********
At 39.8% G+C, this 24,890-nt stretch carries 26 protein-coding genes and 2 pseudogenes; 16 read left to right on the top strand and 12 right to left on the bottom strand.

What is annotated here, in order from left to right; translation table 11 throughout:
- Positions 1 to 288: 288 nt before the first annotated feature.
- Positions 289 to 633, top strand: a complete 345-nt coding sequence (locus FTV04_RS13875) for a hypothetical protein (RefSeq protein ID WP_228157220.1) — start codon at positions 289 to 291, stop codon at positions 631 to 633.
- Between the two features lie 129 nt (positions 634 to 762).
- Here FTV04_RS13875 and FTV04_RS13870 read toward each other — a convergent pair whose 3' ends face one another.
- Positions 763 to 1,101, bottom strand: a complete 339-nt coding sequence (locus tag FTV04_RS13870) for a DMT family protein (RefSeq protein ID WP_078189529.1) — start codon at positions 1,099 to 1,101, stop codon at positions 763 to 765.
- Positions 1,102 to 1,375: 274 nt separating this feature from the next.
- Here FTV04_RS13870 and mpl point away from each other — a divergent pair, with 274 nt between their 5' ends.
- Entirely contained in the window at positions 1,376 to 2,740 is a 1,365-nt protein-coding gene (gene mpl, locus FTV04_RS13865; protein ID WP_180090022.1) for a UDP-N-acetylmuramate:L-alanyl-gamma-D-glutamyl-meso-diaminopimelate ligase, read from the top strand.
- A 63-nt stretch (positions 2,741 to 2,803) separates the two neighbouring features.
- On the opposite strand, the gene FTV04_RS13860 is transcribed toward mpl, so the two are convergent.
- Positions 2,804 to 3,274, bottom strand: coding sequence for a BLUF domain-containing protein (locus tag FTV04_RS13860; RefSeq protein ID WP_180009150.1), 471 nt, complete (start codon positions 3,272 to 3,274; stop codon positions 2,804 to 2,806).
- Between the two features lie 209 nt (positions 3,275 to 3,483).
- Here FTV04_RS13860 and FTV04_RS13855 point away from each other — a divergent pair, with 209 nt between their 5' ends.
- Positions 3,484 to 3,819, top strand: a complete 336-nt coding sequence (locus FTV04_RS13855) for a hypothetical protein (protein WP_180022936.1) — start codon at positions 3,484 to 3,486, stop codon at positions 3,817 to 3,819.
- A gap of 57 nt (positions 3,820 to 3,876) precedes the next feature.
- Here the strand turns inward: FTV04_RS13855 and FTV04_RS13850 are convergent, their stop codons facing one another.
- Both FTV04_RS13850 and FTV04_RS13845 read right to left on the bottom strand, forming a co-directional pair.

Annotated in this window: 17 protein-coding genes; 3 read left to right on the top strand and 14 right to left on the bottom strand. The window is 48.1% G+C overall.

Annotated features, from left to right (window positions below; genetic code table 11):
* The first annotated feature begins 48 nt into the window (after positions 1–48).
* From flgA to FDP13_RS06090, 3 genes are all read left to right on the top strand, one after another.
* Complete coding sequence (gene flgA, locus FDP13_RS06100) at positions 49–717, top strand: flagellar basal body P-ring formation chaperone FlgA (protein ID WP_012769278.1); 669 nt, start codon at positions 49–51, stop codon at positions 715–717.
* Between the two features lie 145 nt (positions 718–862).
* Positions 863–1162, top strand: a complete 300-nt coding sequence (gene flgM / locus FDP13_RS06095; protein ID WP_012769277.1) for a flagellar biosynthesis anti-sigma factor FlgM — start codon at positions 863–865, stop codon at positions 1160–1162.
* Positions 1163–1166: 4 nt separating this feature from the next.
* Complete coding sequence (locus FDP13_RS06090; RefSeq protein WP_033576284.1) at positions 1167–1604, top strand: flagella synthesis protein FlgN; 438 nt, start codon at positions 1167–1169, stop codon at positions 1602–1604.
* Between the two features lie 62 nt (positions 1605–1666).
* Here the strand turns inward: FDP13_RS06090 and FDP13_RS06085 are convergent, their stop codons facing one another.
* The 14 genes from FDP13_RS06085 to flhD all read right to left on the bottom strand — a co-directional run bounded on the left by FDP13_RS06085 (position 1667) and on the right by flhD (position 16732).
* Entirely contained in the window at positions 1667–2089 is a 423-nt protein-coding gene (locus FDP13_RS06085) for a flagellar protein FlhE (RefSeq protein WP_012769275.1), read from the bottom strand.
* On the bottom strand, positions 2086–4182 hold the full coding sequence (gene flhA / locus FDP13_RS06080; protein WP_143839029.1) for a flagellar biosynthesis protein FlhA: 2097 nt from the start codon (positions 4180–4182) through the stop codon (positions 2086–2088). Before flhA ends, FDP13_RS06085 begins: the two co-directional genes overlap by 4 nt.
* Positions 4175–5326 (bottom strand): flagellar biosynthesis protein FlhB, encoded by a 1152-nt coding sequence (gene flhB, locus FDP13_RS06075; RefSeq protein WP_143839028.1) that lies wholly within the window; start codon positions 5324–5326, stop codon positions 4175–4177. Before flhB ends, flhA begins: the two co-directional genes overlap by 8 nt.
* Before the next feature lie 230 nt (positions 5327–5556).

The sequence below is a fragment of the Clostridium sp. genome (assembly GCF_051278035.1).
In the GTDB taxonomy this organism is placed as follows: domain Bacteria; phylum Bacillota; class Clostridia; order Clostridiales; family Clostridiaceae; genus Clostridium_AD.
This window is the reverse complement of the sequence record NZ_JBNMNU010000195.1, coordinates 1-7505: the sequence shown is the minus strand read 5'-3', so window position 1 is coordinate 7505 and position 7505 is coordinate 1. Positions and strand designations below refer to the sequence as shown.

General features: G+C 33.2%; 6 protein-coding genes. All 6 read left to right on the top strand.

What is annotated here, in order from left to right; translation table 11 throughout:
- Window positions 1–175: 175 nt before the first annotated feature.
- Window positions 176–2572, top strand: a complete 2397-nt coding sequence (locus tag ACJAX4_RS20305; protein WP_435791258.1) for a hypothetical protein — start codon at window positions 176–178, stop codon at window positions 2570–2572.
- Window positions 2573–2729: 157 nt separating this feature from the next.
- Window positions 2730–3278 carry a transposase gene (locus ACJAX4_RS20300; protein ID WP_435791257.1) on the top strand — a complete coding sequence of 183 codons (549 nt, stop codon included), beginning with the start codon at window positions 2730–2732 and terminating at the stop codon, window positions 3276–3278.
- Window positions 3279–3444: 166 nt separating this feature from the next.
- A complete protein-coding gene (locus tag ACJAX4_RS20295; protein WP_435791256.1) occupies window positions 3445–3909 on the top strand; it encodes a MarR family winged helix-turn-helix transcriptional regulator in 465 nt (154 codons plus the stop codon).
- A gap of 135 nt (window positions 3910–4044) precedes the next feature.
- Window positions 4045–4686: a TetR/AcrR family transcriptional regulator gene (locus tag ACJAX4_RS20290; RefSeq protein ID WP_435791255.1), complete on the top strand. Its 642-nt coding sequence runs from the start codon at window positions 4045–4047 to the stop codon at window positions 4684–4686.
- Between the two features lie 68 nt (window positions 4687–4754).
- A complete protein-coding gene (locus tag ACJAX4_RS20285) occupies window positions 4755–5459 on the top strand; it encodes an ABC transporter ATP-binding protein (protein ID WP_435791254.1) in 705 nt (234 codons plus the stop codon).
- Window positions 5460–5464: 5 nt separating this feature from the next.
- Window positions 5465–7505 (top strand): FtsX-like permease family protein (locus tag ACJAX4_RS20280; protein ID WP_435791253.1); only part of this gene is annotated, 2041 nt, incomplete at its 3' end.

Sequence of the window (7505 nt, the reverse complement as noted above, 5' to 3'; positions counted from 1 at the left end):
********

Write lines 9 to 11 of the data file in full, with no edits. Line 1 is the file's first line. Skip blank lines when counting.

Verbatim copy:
- Here FTV04_RS13870 and mpl point away from each other — a divergent pair, with 274 nt between their 5' ends.
- Entirely contained in the window at positions 1,376 to 2,740 is a 1,365-nt protein-coding gene (gene mpl, locus FTV04_RS13865; protein ID WP_180090022.1) for a UDP-N-acetylmuramate:L-alanyl-gamma-D-glutamyl-meso-diaminopimelate ligase, read from the top strand.
- A 63-nt stretch (positions 2,741 to 2,803) separates the two neighbouring features.